In our traveling lives, Western European destinations have always loomed large. We’ve returned time and again to the big countries – The United Kingdom, France, Germany, and Italy. When we’ve thought of the smaller places, it’s often been with the idea that one day we’d go there. Well, that day came this spring for the Netherlands, Belgium, and Luxembourg, collectively known as Benelux.
We weren’t entirely ignorant of them. We had enjoyed Amsterdam and The Hague years ago, and we had very briefly been to Brussels and Luxembourg, but so long ago that those visits didn’t signify. This time we decided to see Brussels again, along with Belgium’s Antwerp, Ghent, Bruges, and Ypres. In the Netherlands, it would be Lisse, Delft, Rotterdam, and Maastricht. We would save Luxembourg City and its environs for the end. In terms of time, resources, and energy this was an ambitious adventure, what Kay and I like to characterize as a trip of a lifetime.
How would we travel? At an earlier time in our lives, a car would have made sense, but nowadays, with increased traffic congestion, limited parking, and the difficulty of navigation – even with the help of GPS – we thought driving would have been too stressful. Our particular destinations, being located not far from each other and connected almost hourly by train, made train travel seem right, and it was, except that trains these days don’t accommodate large, heavy suitcases easily. It was sometimes a struggle to place ours without interfering with other passengers. And we also often had to lug them – to and from stations, and up and down ramps, stairs, and escalators. Such are the vicissitudes of independent travel. They go with the territory, and I won’t make too much of them.
It was not entirely a non-driving trip. In Lisse, Holland, where we went in mid-April to experience the beauty of the seasonal flowers, we rented an electric vehicle for about three hours to take us into the countryside and to a gorgeous tulip farm. It had four wheels like a car and was open on the sides. It was tiny with just enough room for me, the driver, and Kay seated directly behind me, and who had the greatest difficulty getting in and out of the contraption. It guided us by means of GPS voice prompts that were fine until they failed and left us stranded on narrow roads bordered by colorful fields. Oh well, to paraphrase the title of an essay by David Foster Wallace, it was a supposedly fun thing that we’ll never do again.
Starting our journey in the town of Lisse made sense for the pleasure of walking around the nearby Keukenhof Gardens. These world-famous gardens, open only during a few weeks of the year, are enormous, so large that despite the thousands that visit them daily, they don’t feel crowded except at the various food stalls and restaurants where long lines form.
Kay and I travel in search of beauty, and at Keukenhof, beauty is in the flowers and especially in the artful ways they are grown and arranged.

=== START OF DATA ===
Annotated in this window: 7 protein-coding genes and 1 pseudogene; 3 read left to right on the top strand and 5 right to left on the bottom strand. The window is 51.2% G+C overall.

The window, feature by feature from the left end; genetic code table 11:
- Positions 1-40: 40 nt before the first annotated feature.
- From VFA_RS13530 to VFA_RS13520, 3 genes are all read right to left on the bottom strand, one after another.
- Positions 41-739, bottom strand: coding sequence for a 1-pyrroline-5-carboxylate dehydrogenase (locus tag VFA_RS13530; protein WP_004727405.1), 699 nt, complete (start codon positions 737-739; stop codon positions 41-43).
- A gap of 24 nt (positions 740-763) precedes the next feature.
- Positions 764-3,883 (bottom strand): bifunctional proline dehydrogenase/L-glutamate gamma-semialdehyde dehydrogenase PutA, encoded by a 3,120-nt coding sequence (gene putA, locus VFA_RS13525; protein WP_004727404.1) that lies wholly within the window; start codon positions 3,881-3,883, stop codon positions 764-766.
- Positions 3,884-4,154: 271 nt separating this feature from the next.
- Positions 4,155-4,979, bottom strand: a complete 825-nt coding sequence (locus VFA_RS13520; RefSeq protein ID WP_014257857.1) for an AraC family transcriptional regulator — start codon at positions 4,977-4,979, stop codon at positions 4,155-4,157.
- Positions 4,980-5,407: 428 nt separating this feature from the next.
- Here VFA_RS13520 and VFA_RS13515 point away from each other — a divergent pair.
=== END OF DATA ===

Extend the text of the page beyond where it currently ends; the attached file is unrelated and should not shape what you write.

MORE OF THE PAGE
In the Netherlands, tulips take pride of place, of course, but hyacinths, daffodils, and a few others like fritillaria compete for attention.
They are arranged in many different kinds of beds against backgrounds of flowering trees, various park structures, and along wide paths filled with strolling visitors.
It was in Lisse, too, that we had the first of our memorable meals. We had gotten lost on our arrival while looking for our hotel, and when we asked a kind man, who gave us a lift in his car, where to eat, he told us that we could do no better than De Heerekamer (Gentleman’s Room) right below where we would be staying. It became our go-to eating place in Lisse, and, as an example of its cuisine, here was my first meal: A dish with the odd name of 12-Hour Fish consisted of a cup of mustard soup with three lovely shrimp, some small pieces of smoked white fish atop a bed of fresh salad greens, a small filet of sea bass, and a croquette filled with a mixture of tiny shrimp and white fish blood. Along with a bottle of San Pellegrino, it was an elegant meal.
Whereas Lisse is thoroughly modern looking in architecture and topography, Delft is not, at least not Old Delft that was the center of interest for us. Dragging our cases from the station to our hotel, we followed the herringbone patterns of red brick streets that cross the city’s frequent canals on hump-backed bridges. Historic buildings, some centuries old, line these streets that lead to squares, the largest of which is in front of Nieuwe Kerk (New Church) whose construction began in 1381.
We arrived on a Thursday, market day, and the square was filled with vendors’ stalls. Kay and I split up that morning, agreeing to meet at the base of a statue honoring Hugo de Groot, once known as the Prodigy of Europe.
For my part, I found the market very interesting. The weather was lovely and mild, as I wandered among the stalls, selling clothing, produce, cheeses, spices, jewelry, etc. At one stall I bought a bar of jasmine-scented soap while at another I bought a bag of mixed nuts. Kay found three tops that will be perfect for hot summer weather.
Delft’s greatest claim to fame, especially these days, is as the city where Johannes Vermeer, one of the greatest Dutch artists, lived his entire life, leaving behind 34 remarkable paintings that have captured the world’s interest in ways that the works of few other artists have. Delft’s commerce makes the most of this connection. The “Girl with the Pearl Earing” adorns ads, posters, coffee mugs, and even candy wrappers.
It’s sadly ironic that none of Vermeer’s paintings are to be found in Delft; however, there is the Vermeer Centrum, a kind of museum that houses reproductions of nearly all of them, some of which we’ve never seen in museums. These reproductions serve as visual aids to explain aspects of Vermeer’s techniques and intentions, as far as they can be inferred. For us, this was a chance to comprehend some of the paintings’ common motifs.
Besides Vermeer, Delft venerates the memory of William of Orange, aka William the Silent, the resistance leader who fought to free Holland from the Spanish and its Catholic king, Philip II, in the 16th century. At Philip’s instigation, William was assassinated in the city in 1584.
His mausoleum is located in the Nieuwe Kerk.
Rotterdam has the feel of a large city. It was nearly flattened by the Nazis during World War II and rebuilt along contemporary lines. Here is a good place to digress and make some comments about the Dutch and bicycles. Netherlands, of course, means “low countries” because they lie so close to sea level. They are also flat countries, which makes them ideal for cyclists.